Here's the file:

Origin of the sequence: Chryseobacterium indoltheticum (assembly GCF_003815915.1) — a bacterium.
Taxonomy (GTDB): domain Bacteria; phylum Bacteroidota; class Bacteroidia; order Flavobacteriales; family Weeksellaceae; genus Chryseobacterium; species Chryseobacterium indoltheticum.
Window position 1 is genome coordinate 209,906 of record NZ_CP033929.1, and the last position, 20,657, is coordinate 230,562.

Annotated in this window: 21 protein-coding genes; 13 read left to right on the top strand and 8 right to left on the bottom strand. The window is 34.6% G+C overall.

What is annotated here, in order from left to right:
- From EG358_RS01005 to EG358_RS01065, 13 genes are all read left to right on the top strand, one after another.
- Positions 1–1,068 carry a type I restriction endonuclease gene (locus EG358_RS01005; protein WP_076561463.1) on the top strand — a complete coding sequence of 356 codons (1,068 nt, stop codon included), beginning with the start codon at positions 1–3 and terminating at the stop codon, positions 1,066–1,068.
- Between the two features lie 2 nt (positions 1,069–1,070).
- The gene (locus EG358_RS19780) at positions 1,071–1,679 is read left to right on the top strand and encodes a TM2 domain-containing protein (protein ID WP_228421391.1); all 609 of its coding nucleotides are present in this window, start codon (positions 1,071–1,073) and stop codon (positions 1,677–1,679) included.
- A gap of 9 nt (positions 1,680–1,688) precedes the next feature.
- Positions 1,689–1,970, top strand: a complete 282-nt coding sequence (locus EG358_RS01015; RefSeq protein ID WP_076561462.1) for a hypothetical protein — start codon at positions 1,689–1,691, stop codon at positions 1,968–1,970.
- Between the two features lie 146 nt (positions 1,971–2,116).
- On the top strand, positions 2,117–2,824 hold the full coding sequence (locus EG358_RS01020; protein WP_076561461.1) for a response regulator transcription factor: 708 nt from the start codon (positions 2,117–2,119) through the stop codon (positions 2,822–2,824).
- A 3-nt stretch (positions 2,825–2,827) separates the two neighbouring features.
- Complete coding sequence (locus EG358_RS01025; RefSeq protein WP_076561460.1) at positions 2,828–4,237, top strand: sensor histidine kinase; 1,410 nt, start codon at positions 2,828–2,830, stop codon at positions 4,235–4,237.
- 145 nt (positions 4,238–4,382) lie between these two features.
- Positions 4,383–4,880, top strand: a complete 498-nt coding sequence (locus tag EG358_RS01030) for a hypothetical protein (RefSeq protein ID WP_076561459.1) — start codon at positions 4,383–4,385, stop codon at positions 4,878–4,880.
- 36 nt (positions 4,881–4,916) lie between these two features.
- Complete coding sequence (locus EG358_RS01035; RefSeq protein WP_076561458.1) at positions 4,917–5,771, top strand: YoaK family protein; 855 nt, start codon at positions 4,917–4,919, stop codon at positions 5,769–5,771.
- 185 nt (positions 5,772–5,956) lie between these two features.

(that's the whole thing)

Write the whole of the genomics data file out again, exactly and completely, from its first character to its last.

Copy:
Origin of the sequence: Chryseobacterium indoltheticum (assembly GCF_003815915.1) — a bacterium.
Taxonomy (GTDB): domain Bacteria; phylum Bacteroidota; class Bacteroidia; order Flavobacteriales; family Weeksellaceae; genus Chryseobacterium; species Chryseobacterium indoltheticum.
Window position 1 is genome coordinate 209,906 of record NZ_CP033929.1, and the last position, 20,657, is coordinate 230,562.

Annotated in this window: 21 protein-coding genes; 13 read left to right on the top strand and 8 right to left on the bottom strand. The window is 34.6% G+C overall.

What is annotated here, in order from left to right:
- From EG358_RS01005 to EG358_RS01065, 13 genes are all read left to right on the top strand, one after another.
- Positions 1–1,068 carry a type I restriction endonuclease gene (locus EG358_RS01005; protein WP_076561463.1) on the top strand — a complete coding sequence of 356 codons (1,068 nt, stop codon included), beginning with the start codon at positions 1–3 and terminating at the stop codon, positions 1,066–1,068.
- Between the two features lie 2 nt (positions 1,069–1,070).
- The gene (locus EG358_RS19780) at positions 1,071–1,679 is read left to right on the top strand and encodes a TM2 domain-containing protein (protein ID WP_228421391.1); all 609 of its coding nucleotides are present in this window, start codon (positions 1,071–1,073) and stop codon (positions 1,677–1,679) included.
- A gap of 9 nt (positions 1,680–1,688) precedes the next feature.
- Positions 1,689–1,970, top strand: a complete 282-nt coding sequence (locus EG358_RS01015; RefSeq protein ID WP_076561462.1) for a hypothetical protein — start codon at positions 1,689–1,691, stop codon at positions 1,968–1,970.
- Between the two features lie 146 nt (positions 1,971–2,116).
- On the top strand, positions 2,117–2,824 hold the full coding sequence (locus EG358_RS01020; protein WP_076561461.1) for a response regulator transcription factor: 708 nt from the start codon (positions 2,117–2,119) through the stop codon (positions 2,822–2,824).
- A 3-nt stretch (positions 2,825–2,827) separates the two neighbouring features.
- Complete coding sequence (locus EG358_RS01025; RefSeq protein WP_076561460.1) at positions 2,828–4,237, top strand: sensor histidine kinase; 1,410 nt, start codon at positions 2,828–2,830, stop codon at positions 4,235–4,237.
- 145 nt (positions 4,238–4,382) lie between these two features.
- Positions 4,383–4,880, top strand: a complete 498-nt coding sequence (locus tag EG358_RS01030) for a hypothetical protein (RefSeq protein ID WP_076561459.1) — start codon at positions 4,383–4,385, stop codon at positions 4,878–4,880.
- 36 nt (positions 4,881–4,916) lie between these two features.
- Complete coding sequence (locus EG358_RS01035; RefSeq protein WP_076561458.1) at positions 4,917–5,771, top strand: YoaK family protein; 855 nt, start codon at positions 4,917–4,919, stop codon at positions 5,769–5,771.
- 185 nt (positions 5,772–5,956) lie between these two features.